Category Archives: So close & yet so far…

So I’m forming a commune…who’s in?

Found out Wednesday night that my husband had a last minute work commitment pop up for Thursday morning, which meant he couldn’t take E to school…

Already knew that he had work early Friday morning (a busy week!), which meant I was on duty for school drop-off two mornings in a row…

I always miss my husband when he’s gone, but I never miss him more than at 7am when I am waking up sleeping siblings to load 4 kids in the car and get E to school on time.

I have considered other options:

(1) letting her ride the bus those mornings…However, the reality is that E doesn’t love the bus.  She really helps our family by riding the bus home every afternoon during her brothers’ naps, and we try to help her by driving her to school in the morning.  We are especially committed to this, since the bus gets to school so early that E would have to sit silently in the cafeteria until they let her in the classroom, something she asked to avoid when we originally made our grand-scheme, first-grade transportation plans.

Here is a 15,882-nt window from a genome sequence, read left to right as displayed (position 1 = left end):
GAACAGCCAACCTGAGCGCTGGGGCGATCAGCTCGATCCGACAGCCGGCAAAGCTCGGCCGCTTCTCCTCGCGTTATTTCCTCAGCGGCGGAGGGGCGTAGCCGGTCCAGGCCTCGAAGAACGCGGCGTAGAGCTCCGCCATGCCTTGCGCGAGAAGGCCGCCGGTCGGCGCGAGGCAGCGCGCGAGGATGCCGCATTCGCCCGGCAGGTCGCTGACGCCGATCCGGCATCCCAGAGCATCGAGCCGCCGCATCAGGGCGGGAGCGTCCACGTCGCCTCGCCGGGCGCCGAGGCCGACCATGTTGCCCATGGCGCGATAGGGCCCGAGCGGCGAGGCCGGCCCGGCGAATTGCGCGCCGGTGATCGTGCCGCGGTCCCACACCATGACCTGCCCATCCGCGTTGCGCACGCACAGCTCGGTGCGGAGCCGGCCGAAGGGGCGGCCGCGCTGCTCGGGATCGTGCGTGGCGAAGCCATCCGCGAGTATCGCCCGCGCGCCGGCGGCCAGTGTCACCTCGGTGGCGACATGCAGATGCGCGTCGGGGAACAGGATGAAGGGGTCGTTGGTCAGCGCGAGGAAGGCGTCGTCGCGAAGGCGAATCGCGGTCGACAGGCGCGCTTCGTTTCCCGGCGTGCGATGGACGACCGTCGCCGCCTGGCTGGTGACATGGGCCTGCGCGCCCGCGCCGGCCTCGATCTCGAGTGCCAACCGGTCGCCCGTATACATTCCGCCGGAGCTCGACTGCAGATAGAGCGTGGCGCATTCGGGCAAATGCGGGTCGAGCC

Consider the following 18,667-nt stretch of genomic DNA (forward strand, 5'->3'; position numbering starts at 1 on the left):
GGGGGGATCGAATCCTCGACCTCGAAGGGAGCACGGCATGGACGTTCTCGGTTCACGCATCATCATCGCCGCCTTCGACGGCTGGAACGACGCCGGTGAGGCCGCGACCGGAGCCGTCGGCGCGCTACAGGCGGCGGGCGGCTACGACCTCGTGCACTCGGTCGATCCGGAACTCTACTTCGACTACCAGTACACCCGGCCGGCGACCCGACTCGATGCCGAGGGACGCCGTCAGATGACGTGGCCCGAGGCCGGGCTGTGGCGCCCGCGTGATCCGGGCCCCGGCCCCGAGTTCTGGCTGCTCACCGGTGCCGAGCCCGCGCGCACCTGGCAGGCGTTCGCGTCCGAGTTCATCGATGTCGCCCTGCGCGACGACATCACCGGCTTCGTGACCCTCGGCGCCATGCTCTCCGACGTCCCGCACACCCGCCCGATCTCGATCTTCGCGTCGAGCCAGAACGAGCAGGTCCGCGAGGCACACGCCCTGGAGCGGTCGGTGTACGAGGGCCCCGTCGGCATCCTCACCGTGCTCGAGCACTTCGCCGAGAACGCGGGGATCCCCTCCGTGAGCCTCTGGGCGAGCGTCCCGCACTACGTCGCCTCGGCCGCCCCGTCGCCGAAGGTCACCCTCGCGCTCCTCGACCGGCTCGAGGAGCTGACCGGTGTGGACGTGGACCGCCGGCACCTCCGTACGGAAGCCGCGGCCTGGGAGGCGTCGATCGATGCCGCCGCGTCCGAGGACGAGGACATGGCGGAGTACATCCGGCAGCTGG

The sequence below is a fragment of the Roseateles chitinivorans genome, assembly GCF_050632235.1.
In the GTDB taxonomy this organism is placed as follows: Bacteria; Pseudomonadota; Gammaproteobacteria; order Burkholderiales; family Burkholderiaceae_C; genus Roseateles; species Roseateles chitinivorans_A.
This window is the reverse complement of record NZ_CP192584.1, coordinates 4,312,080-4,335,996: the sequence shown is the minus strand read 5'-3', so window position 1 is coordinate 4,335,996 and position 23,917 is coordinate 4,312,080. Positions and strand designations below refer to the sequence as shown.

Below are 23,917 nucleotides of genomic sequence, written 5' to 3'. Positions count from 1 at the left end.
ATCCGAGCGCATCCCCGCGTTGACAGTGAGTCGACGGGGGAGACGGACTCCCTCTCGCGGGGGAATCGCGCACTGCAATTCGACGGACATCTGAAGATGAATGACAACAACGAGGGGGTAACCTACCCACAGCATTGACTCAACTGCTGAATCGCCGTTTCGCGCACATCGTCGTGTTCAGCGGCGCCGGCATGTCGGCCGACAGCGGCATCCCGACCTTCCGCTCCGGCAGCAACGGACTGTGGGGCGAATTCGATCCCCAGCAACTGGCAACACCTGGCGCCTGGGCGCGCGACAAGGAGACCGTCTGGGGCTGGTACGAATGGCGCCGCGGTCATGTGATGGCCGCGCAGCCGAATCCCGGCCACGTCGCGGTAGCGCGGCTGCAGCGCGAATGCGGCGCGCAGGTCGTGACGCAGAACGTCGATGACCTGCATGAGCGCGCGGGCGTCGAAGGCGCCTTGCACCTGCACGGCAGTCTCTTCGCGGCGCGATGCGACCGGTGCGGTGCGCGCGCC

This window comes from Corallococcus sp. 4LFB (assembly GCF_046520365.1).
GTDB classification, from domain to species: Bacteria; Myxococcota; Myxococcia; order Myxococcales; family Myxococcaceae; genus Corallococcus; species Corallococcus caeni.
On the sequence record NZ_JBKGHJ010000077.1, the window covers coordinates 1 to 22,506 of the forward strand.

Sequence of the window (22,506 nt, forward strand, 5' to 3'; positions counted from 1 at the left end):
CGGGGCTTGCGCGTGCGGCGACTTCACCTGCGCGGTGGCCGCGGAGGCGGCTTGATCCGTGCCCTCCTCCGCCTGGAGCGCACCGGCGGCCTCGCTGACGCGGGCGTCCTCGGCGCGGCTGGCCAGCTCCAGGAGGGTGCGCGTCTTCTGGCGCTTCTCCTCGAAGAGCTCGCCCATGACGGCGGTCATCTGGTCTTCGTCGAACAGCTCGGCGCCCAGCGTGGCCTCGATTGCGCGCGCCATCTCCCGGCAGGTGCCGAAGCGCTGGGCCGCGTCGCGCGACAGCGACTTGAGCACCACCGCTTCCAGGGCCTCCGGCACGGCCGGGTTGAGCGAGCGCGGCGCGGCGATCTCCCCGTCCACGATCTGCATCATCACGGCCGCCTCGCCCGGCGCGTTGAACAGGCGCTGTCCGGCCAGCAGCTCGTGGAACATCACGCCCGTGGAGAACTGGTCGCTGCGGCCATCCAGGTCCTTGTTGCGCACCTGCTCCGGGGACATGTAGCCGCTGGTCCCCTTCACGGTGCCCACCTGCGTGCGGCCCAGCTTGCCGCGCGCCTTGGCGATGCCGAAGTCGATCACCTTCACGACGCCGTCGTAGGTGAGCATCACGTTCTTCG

(2) letting her carpool with a friend…and we have done this at least 3 times, but they haven’t needed us to return the favor and I was trying to avoid leaning on them again.

(3) letting her be late, which I did once when a sibling was ill, only to end up feeling horrible because (what are the chances?) she missed morning announcements on the one day they played the video of her doing a book review…three days before they were supposed to play it, by the way.  Irritation, and mommy guilt overdrive (alleviated only slightly when E’s student teacher arranged for the announcements to be played again just for E…thank you, Ms. S!)

So Thursday, I was prepared to wake and load everyone, then pleasantly surprised when all the siblings were unexpectedly up and ready to go on their own…10 minutes before we actually needed to leave!  Knowing disaster (or a poop, or a scraped knee, or traffic, or a meltdown…) could strike at any moment, I went ahead and put everyone into the car.

Well, we arrived a few minutes before they opened the classrooms, and knowing E didn’t like sitting in the cafeteria, I simply circled the parking lot a few times (keeping the car moving so H wouldn’t scream) waiting until the moment when I could drop her off knowing she could walk right into her room.

E was confused (I mean, we are rarely early!  I’m sure it was disorienting for everyone!),  and she asked why we were circling.  When I explained, she said, “Oh!  You can let me out now!  They started reading stories to the cafeteria kids, and I don’t mind sitting and listening.”